Slamming the brakes on the Kusile and Medupi projects in Mpumalanga and Lephalale in Limpopo respectively could go a long way in cutting much-needed costs at the power utility, according to recent Meridian Economics Report on Eskom.
The report revealed that avoiding the completion of Kusile units 5 and 6 could give rise to a financial saving in the region of R15 – 17 billion without affecting security of electricity supply.
“Abandon a large part of the Kusile, possibly part of the Medupi project, or allow Eskom and probably the state to default on its financial obligations and pay an enormous economic and social price.”
These recommendations come after Eskom presented to its major shareholder, Government, that it is expected to run at a loss of R3.5 billion by the end of March next year.
Worse, Eskom only has R1.2 billion left in its cash reserves until the end of November 2017, when it should have R20 billion.
Democratic Alliance Shadow Minister of Public Enterprise Natasha Mazzone said in a statement on Sunday Eskom has unsurprisingly rejected these proposals citing possible exposure to contractual penalties.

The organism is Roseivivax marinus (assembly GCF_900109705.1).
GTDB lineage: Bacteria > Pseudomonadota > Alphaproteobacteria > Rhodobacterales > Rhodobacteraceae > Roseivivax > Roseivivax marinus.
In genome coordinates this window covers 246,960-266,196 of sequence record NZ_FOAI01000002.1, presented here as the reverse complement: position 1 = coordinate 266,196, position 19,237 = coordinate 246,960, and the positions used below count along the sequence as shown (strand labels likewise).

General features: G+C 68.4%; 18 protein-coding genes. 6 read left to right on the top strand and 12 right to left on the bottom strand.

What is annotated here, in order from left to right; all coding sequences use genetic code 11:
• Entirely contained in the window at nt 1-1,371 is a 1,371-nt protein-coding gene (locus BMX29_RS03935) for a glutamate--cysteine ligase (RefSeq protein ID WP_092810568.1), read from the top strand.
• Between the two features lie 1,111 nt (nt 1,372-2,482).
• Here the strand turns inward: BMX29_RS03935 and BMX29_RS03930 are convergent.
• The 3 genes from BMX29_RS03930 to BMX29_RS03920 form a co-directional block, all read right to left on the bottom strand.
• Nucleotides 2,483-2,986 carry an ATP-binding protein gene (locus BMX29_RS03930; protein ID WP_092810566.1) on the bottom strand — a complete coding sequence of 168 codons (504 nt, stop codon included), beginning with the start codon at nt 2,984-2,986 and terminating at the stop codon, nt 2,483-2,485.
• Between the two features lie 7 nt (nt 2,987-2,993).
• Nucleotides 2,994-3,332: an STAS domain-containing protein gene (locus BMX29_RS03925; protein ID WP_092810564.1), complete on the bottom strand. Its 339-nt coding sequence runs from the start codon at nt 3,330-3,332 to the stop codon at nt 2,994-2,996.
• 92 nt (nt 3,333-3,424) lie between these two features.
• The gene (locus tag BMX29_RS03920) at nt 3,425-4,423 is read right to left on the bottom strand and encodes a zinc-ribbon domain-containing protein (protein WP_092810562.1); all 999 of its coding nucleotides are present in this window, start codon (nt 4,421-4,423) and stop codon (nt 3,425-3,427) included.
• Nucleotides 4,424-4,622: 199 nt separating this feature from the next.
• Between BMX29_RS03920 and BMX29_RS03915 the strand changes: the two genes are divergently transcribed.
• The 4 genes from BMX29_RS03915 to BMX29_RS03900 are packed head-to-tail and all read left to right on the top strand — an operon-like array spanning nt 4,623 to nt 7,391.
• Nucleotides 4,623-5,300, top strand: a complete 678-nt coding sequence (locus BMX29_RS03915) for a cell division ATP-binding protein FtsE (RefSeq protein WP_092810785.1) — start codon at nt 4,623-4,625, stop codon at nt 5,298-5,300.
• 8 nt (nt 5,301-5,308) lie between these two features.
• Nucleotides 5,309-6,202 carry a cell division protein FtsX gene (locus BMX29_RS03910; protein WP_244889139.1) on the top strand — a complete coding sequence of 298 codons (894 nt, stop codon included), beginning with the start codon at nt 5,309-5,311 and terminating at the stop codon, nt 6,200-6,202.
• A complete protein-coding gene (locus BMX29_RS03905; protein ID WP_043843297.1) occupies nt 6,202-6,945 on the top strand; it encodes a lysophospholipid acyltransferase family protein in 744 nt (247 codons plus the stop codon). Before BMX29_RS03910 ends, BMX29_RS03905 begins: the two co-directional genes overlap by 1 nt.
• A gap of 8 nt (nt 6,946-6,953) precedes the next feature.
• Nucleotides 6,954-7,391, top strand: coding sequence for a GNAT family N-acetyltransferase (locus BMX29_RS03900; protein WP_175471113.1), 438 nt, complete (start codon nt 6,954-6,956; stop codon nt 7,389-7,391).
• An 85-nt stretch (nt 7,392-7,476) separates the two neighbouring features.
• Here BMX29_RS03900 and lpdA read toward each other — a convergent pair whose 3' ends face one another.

“Eskom’s excuses are frankly weak and nonsensical given the fact that it cannot afford these projects.” said Mazzone.
Mazzone said electricity giant’s application for a 20% tariff hike from National Energy Regulator of South Africa (NERSA) was simply unsustainable.
Yet another tariff hike will not sort out the financial woes at Eskom. It will just burden ordinary South Africans even more.
Mazzone said DA has submitted a request to the Chairperson of the Portfolio Committee on Public Enterprises, Lungi Mnganga-Gcabashe, for an urgent committee meeting with the Eskom Chairperson, CEO, CFO, COO and the Minister of Public Enterprises, Lynne Brown, to explain the current financial mess and present a credible plan on a turnaround strategy for the power utility.
Mazzone said currently Eskom was being treated like a leper by investors given the lack of credible governance, deeply entrenched corruption and gross financial mismanagement.
“Potential financers are understandably hesitant to back Eskom,” said Mazzone.
Minister Brown is expected to announce a new Eskom board soon, and with recent testimonies at the Eskom Inquiry implicating the Minister in State Capture, it will do little to quell the unease of investors and South Africa.
“South Africans deserve a power utility that has credible leadership. We need a South African-orientated Eskom, not a Gupta-orientated Eskom, to turn things around,” added Mazzone.